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More cops equals fewer black murder victims, university criminologists say


Every 10 to 17 new cops saves one black life

A team of criminologists has found that every 10 to 17 new cops added by a city police department can be expected to save one black person from being murdered.

The researchers looked at 242 cities over a 38-year period and concluded “that each additional police officer hired abates between 0.06 and 0.1 homicides.”

“Although the total reduction in homicide is roughly equal across Black and white victims, the decline in homicide is twice as large for Black victims in per capita terms,” the team said. Researchers on the project include Professor Benjamin Hansen of the University of Oregon, Emily Weisburst of UCLA and Aaron Chalfin at the University of Pennsylvania.

A draft of the criminology research paper is available here and the paper has been accepted by American Economic Review: Insights for publication soon. It first came out as a working paper in December 2020 and has since been accepted for publication.

“There are some people who say, ‘We can invest less in police. They’re not doing much to control crime,’” Chalfin said in a November 23 news release published by Penn. “But it’s a complex task to figure out what the effects of doing that will actually be.”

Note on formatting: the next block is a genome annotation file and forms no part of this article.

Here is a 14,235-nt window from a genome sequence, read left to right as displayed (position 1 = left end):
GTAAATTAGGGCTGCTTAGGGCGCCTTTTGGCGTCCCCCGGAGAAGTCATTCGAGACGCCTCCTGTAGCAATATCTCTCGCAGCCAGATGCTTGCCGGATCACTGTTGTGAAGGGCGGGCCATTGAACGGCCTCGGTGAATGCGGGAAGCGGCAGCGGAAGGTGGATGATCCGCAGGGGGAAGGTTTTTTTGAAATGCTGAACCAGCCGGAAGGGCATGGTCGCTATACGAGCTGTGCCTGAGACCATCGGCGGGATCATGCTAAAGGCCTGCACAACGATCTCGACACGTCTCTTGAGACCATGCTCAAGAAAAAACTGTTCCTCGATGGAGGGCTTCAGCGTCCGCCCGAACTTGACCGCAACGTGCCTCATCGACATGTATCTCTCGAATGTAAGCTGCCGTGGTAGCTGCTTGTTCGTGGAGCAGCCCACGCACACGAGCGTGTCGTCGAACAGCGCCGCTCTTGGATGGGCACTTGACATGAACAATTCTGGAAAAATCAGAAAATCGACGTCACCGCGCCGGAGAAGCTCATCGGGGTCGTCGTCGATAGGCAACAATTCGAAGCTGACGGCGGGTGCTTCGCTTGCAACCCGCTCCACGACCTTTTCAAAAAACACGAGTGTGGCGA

“When a city increases the size of its police force, you get fewer crimes, fewer homicides, and fewer arrests for serious crimes, but more arrests for less serious crimes,” the Ivy League professor said. “[T]he homicides reduced are disproportionately where the victims would have been Black—which is maybe not surprising given that the demographics of homicide victimization skew that way.”

The paper also found that increased police presence led to more “quality-of-life crime” arrests — such as liquor violations and loitering.

“The research suggests that money spent on police is effective at reducing crime and violence,” Chalfin said. “[W]hen it comes to reducing violence, it’s crucial to have a portfolio of strategies.”

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Editor’s note: The article has been updated to clarify that the study first came out in December 2020 as a working paper.

IMAGE: Kerry Lane/Shutterstock.com

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